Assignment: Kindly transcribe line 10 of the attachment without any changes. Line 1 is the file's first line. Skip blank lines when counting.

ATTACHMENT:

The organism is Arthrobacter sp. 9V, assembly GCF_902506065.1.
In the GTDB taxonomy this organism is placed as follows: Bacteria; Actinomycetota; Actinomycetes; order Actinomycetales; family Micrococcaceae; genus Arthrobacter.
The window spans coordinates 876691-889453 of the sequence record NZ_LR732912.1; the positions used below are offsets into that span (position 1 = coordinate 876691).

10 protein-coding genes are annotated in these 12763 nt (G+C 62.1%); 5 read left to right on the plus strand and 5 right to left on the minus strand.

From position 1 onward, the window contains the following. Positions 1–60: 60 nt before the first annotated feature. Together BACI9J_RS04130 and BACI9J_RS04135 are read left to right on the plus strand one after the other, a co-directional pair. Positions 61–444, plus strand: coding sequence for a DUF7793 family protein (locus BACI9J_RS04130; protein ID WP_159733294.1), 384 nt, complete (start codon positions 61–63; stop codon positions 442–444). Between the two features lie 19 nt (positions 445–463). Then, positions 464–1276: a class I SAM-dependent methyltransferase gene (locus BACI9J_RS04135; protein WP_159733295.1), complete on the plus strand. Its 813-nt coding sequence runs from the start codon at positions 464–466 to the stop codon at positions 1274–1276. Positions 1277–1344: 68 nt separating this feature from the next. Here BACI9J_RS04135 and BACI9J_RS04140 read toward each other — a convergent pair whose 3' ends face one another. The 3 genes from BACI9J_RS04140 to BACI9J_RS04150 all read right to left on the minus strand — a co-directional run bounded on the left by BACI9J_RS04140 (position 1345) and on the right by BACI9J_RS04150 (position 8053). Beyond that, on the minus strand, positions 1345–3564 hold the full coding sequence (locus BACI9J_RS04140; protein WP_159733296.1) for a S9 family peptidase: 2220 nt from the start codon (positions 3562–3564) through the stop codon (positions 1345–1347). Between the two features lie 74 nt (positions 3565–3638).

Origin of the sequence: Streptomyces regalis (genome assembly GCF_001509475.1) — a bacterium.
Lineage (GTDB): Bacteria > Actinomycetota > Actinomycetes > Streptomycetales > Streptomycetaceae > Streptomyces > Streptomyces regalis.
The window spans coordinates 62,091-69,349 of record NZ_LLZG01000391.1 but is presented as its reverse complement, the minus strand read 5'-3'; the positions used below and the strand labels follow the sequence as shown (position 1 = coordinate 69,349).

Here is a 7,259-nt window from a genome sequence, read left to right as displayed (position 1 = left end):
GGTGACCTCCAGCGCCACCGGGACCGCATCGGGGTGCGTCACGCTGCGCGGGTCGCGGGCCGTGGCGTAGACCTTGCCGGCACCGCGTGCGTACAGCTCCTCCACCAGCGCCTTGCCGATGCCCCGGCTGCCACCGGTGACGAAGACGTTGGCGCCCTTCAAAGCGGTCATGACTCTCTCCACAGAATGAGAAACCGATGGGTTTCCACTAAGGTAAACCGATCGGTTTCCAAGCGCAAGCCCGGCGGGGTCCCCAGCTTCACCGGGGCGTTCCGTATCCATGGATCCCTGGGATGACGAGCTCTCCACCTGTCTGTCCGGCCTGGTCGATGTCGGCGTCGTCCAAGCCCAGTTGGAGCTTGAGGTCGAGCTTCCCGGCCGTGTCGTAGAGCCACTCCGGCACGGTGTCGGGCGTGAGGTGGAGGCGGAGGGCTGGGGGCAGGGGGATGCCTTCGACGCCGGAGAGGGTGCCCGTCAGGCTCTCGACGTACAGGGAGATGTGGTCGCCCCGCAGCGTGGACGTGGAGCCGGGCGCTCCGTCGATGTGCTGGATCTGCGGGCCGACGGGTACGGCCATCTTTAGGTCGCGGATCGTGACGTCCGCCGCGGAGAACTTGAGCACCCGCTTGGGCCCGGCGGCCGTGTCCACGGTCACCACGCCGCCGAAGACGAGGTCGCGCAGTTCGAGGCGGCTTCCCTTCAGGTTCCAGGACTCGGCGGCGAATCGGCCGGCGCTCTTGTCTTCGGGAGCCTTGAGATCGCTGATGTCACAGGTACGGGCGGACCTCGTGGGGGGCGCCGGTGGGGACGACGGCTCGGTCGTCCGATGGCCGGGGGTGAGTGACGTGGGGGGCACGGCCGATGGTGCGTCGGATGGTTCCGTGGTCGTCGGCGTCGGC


GGTGACCTCCAGCGCCACCGGGACCGCATCGGGGTGCGTCACGCTGCGCGGGTCGCGGGCCGTGGCGTAGACCTTGCCGGCACCGCGTGCGTACAGCTCCTCCACCAGCGCCTTGCCGATGCCCCGGCTGCCACCGGTGACGAAGACGTTGGCGCCCTTCAAAGCGGTCATGACTCTCTCCACAGAATGAGAAACCGATGGGTTTCCACTAAGGTAAACCGATCGGTTTCCAAGCGCAAGCCCGGCGGGGTCCCCAGCTTCACCGGGGCGTTCCGTATCCATGGATCCCTGGGATGACGAGCTCTCCACCTGTCTGTCCGGCCTGGTCGATGTCGGCGTCGTCCAAGCCCAGTTGGAGCTTGAGGTCGAGCTTCCCGGCCGTGTCGTAGAGCCACTCCGGCACGGTGTCGGGCGTGAGGTGGAGGCGGAGGGCTGGGGGCAGGGGGATGCCTTCGACGCCGGAGAGGGTGCCCGTCAGGCTCTCGACGTACAGGGAGATGTGGTCGCCCCGCAGCGTGGACGTGGAGCCGGGCGCTCCGTCGATGTGCTGGATCTGCGGGCCGACGGGTACGGCCATCTTTAGGTCGCGGATCGTGACGTCCGCCGCGGAGAACTTGAGCACCCGCTTGGGCCCGGCGGCCGTGTCCACGGTCACCACGCCGCCGAAGACGAGGTCGCGCAGTTCGAGGCGGCTTCCCTTCAGGTTCCAGGACTCGGCGGCGAATCGGCCGGCGCTCTTGTCTTCGGGAGCCTTGAGATCGCTGATGTCACAGGTACGGGCGGACCTCGTGGGGGGCGCCGGTGGGGACGACGGCTCGGTCGTCCGATGGCCGGGGGTGAGTGACGTGGGGGGCACGGCCGATGGTGCGTCGGATGGTTCCGTGGTCGTCGGCGTCGGC